Philip Hammond scraps George Osborne's plan to sell off Lloyds bank shares to public

The Chancellor will sell the Government's remaining 9 per cent stake in the bailed-out bank directly into the market

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The Independent Online

The Government has scrapped plans to launch its long-anticipated retail sales of shares of the 9 per cent of Lloyds Bank it still owns to British taxpayers.

British taxpayers still hold about £3.6bn shares in Lloyds, after bailing the bank out during the financial crisis.

The Chancellor of the Exchequer Philip Hammond said “ongoing market volatility” means it is not the right time to sell the remaining stake it owns directly to the public –  a plan favoured by his predecessor George Osborne.

Mr Osborne had proposed to press ahead with the share sale to the British public in the spring this year but plans were put on hold because of “turmoil in financial markets”.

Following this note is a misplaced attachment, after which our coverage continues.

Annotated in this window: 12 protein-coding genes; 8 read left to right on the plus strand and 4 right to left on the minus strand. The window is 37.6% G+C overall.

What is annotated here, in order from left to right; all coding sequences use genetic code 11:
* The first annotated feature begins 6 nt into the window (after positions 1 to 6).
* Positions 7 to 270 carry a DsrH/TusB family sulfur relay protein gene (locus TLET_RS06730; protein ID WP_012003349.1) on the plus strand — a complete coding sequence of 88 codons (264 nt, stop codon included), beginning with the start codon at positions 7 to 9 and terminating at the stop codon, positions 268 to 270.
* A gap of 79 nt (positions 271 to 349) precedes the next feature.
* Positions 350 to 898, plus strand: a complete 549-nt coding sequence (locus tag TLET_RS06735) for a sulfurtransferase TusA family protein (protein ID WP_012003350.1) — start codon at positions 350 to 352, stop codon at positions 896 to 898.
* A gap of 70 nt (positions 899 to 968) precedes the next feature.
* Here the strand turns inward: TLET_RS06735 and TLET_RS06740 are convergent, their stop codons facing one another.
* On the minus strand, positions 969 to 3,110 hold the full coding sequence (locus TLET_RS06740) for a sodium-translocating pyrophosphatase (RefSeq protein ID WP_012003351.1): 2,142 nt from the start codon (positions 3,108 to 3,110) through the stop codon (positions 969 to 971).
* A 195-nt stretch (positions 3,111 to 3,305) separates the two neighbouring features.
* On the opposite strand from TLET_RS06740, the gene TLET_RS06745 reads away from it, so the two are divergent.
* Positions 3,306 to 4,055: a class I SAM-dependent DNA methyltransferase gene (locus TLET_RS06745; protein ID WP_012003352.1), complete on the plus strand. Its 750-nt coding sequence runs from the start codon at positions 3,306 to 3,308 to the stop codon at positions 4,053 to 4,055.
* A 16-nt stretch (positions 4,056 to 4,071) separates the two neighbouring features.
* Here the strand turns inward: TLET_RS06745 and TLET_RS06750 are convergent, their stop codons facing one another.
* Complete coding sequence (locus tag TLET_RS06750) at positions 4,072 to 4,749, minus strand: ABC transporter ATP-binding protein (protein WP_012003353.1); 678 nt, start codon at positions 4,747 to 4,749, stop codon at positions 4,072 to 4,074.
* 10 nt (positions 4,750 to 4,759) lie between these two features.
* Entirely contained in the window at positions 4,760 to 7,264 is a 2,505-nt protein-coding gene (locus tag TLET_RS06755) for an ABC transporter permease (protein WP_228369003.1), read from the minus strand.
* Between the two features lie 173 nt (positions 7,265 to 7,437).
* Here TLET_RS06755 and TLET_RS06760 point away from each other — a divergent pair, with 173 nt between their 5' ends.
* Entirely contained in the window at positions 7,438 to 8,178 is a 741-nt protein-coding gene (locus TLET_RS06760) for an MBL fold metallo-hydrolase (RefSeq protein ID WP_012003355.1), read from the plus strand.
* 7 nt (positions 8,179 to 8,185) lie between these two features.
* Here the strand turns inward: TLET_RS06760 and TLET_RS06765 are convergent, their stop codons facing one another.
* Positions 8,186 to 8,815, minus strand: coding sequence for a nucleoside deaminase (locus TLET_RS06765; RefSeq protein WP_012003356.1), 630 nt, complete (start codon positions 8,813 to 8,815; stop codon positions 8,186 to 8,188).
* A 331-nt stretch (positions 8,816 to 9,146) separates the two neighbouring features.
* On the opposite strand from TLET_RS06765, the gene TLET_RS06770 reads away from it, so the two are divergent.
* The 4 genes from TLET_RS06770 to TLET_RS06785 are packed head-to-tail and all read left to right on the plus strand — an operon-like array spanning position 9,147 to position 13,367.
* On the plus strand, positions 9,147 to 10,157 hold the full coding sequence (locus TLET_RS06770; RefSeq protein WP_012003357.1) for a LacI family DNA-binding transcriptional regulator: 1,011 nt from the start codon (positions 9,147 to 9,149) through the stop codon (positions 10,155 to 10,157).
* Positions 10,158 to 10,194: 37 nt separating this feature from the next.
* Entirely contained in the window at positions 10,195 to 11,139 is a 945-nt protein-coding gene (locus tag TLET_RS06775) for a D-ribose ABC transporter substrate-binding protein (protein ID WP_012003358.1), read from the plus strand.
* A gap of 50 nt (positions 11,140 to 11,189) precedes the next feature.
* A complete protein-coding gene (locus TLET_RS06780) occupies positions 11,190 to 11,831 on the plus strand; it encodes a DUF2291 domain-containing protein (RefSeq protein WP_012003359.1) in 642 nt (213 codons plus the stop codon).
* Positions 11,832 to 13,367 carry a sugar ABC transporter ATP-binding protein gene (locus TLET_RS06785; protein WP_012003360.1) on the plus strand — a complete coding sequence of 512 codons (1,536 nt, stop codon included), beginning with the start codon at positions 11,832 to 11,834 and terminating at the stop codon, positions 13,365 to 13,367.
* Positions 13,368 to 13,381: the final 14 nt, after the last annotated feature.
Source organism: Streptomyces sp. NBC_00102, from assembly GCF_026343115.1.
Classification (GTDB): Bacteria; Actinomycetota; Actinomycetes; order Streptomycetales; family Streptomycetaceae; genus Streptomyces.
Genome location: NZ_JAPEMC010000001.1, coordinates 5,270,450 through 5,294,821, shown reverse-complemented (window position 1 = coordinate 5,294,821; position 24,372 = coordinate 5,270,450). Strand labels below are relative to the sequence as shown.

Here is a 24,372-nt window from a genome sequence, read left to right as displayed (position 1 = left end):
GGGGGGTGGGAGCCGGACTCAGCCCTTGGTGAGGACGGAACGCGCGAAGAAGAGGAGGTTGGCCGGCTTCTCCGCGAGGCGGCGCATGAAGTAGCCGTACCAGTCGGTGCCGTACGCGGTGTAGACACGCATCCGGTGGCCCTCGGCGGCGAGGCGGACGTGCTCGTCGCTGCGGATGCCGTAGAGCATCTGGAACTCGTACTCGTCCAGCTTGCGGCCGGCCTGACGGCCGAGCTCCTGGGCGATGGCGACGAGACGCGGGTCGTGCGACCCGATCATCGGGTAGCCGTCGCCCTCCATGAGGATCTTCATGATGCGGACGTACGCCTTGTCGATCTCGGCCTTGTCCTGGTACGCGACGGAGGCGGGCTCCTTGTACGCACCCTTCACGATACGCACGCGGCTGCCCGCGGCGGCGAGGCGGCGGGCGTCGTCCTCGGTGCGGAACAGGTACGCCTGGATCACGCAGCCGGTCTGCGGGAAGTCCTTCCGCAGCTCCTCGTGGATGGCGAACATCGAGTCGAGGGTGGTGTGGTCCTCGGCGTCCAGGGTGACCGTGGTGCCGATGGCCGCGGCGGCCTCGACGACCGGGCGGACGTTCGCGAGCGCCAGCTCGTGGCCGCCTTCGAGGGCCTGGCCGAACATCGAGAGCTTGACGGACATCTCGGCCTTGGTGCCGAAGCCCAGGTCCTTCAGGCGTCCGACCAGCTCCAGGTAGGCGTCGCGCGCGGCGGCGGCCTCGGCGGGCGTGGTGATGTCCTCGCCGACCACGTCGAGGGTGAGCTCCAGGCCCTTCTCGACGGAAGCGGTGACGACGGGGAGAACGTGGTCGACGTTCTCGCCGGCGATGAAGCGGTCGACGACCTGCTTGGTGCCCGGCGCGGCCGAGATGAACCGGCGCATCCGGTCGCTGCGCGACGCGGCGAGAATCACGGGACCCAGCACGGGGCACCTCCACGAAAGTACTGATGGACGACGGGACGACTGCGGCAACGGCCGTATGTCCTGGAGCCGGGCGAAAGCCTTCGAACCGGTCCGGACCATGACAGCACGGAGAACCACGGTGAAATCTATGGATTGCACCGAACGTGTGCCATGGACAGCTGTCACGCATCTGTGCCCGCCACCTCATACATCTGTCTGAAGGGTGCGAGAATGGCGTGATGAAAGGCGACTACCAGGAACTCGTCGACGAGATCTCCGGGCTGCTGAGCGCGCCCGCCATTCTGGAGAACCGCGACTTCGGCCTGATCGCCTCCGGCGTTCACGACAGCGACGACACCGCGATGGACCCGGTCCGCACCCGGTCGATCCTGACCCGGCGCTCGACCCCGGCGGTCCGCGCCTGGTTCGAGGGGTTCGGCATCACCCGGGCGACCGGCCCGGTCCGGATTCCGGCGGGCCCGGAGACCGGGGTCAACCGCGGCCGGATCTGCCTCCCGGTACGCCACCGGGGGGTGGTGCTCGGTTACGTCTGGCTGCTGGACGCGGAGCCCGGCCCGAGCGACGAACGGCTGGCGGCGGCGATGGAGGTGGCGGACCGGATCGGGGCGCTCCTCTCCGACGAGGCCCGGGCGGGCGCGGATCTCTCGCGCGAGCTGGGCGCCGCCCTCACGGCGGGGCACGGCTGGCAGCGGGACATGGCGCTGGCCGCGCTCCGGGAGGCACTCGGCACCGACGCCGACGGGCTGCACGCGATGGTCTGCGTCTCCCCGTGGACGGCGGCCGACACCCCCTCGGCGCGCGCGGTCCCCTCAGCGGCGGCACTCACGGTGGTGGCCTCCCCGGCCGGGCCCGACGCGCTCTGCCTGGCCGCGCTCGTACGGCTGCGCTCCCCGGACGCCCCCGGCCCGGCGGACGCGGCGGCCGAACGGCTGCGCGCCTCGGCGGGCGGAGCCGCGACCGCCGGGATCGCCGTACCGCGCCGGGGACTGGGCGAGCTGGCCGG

Mr Hammond said the Government will now sell the shares through a “trading plan” to investment organisations and pension funds.

This means shares will not be sold as a “retail offer” to the public but instead gradually sold into the institutional investment market to ensure a full return of the bank to the private sector.

The Treasury said it had already raised about £16.9bn from previous sell-offs of Lloyds shares.

“Returning Lloyds to the private sector is in the interests of the bank, taxpayers and the country as a whole,” Mr Hammond said.

“That is why exiting our stake in Lloyds in an orderly way and at the best possible price is one of my top priorities,” he added.

On scrapping the plan to give taxpayers a chance to buy shares directly, Mr Hammond added: “I have listened to the experts. Ongoing market volatility means it is not the right time for a retail offer.”

Antonio Horta-Osorio, chief executive of Lloyds Banking Group, said: “Lloyds Banking Group welcomes the Government’s decision to resume the trading plan to return the bank to full private ownership.”

The decision follows advice from UK Financial Investments (UKFI), a company set up in 2008 to manage the part-nationalised lender independently of ministers, that selling shares through the trading plan represents good value for money for taxpayers.

Lloyds shares fell as much as 4.8 per cent, the biggest fall since July, on the announcement.

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